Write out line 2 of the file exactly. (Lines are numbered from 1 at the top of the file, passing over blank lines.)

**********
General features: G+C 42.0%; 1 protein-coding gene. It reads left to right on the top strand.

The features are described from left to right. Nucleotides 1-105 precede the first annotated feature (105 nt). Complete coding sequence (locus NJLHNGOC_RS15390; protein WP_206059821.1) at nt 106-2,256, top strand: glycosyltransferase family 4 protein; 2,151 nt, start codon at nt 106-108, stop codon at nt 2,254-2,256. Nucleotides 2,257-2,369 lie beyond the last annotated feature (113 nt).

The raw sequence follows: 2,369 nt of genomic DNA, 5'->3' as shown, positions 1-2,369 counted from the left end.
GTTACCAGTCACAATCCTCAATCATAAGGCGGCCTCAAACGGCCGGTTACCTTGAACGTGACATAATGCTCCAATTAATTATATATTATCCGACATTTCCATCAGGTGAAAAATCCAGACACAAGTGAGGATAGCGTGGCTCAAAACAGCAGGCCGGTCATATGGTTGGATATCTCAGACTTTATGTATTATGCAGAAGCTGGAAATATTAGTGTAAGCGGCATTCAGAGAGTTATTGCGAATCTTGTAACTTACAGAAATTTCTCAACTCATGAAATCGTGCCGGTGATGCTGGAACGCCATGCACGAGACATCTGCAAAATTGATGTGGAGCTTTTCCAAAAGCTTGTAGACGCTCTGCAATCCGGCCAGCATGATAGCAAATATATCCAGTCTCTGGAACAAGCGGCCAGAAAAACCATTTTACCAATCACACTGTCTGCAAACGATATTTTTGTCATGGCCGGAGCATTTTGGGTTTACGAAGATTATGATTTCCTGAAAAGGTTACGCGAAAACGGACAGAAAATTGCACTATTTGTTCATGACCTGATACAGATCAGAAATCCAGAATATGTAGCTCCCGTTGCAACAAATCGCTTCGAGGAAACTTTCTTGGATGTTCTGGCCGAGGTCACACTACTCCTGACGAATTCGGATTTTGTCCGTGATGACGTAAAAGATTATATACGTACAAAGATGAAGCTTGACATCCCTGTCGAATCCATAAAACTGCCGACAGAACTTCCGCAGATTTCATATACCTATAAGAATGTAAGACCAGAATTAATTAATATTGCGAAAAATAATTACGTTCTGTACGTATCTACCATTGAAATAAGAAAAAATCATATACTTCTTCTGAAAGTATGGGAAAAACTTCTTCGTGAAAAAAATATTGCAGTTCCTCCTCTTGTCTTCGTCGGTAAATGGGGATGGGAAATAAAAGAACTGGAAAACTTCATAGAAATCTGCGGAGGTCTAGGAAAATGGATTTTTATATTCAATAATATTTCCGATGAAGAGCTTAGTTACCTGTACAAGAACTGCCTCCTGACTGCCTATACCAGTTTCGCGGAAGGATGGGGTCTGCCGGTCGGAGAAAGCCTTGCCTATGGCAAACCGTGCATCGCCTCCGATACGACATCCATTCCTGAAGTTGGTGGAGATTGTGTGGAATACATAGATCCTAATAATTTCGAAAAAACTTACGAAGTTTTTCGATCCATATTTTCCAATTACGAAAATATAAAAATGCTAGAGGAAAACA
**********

The features are described from left to right. Nucleotides 1-105 precede the first annotated feature (105 nt). Complete coding sequence (locus NJLHNGOC_RS15390; protein WP_206059821.1) at nt 106-2,256, top strand: glycosyltransferase family 4 protein; 2,151 nt, start codon at nt 106-108, stop codon at nt 2,254-2,256. Nucleotides 2,257-2,369 lie beyond the last annotated feature (113 nt).